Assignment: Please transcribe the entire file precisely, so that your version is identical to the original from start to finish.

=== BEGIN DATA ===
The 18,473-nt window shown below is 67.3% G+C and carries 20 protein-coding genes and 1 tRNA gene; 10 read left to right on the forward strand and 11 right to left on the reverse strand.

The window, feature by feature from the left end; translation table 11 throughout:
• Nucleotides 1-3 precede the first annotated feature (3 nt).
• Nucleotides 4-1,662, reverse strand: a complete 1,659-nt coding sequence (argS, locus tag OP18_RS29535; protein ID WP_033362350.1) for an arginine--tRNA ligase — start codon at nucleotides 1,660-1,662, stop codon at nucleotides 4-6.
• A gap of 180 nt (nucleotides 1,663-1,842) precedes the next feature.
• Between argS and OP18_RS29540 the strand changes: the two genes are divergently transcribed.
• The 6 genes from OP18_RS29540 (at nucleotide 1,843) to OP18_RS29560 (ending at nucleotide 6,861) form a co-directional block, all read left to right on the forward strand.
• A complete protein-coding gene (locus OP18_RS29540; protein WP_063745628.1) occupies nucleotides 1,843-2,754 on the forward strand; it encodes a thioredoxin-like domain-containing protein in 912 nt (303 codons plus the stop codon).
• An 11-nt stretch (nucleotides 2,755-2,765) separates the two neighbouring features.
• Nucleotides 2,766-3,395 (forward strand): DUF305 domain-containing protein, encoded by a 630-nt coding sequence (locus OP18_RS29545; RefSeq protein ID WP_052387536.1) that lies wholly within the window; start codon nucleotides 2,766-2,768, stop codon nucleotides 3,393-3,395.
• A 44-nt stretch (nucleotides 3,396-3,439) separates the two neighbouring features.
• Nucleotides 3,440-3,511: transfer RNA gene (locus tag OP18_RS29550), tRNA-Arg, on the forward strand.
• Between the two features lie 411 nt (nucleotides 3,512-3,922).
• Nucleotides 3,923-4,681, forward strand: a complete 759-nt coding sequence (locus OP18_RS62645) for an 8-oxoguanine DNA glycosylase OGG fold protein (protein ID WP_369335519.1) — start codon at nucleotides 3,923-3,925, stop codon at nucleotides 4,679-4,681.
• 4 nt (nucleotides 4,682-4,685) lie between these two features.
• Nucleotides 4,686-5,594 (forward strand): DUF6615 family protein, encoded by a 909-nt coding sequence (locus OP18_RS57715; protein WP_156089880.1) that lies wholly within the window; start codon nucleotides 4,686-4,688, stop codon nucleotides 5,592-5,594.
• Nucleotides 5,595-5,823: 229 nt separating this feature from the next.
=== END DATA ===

The 18,473-nt window shown below is 67.3% G+C and carries 20 protein-coding genes and 1 tRNA gene; 10 read left to right on the forward strand and 11 right to left on the reverse strand.

The window, feature by feature from the left end; translation table 11 throughout:
• Nucleotides 1-3 precede the first annotated feature (3 nt).
• Nucleotides 4-1,662, reverse strand: a complete 1,659-nt coding sequence (argS, locus tag OP18_RS29535; protein ID WP_033362350.1) for an arginine--tRNA ligase — start codon at nucleotides 1,660-1,662, stop codon at nucleotides 4-6.
• A gap of 180 nt (nucleotides 1,663-1,842) precedes the next feature.
• Between argS and OP18_RS29540 the strand changes: the two genes are divergently transcribed.
• The 6 genes from OP18_RS29540 (at nucleotide 1,843) to OP18_RS29560 (ending at nucleotide 6,861) form a co-directional block, all read left to right on the forward strand.
• A complete protein-coding gene (locus OP18_RS29540; protein WP_063745628.1) occupies nucleotides 1,843-2,754 on the forward strand; it encodes a thioredoxin-like domain-containing protein in 912 nt (303 codons plus the stop codon).
• An 11-nt stretch (nucleotides 2,755-2,765) separates the two neighbouring features.
• Nucleotides 2,766-3,395 (forward strand): DUF305 domain-containing protein, encoded by a 630-nt coding sequence (locus OP18_RS29545; RefSeq protein ID WP_052387536.1) that lies wholly within the window; start codon nucleotides 2,766-2,768, stop codon nucleotides 3,393-3,395.
• A 44-nt stretch (nucleotides 3,396-3,439) separates the two neighbouring features.
• Nucleotides 3,440-3,511: transfer RNA gene (locus tag OP18_RS29550), tRNA-Arg, on the forward strand.
• Between the two features lie 411 nt (nucleotides 3,512-3,922).
• Nucleotides 3,923-4,681, forward strand: a complete 759-nt coding sequence (locus OP18_RS62645) for an 8-oxoguanine DNA glycosylase OGG fold protein (protein ID WP_369335519.1) — start codon at nucleotides 3,923-3,925, stop codon at nucleotides 4,679-4,681.
• 4 nt (nucleotides 4,682-4,685) lie between these two features.
• Nucleotides 4,686-5,594 (forward strand): DUF6615 family protein, encoded by a 909-nt coding sequence (locus OP18_RS57715; protein WP_156089880.1) that lies wholly within the window; start codon nucleotides 4,686-4,688, stop codon nucleotides 5,592-5,594.
• Nucleotides 5,595-5,823: 229 nt separating this feature from the next.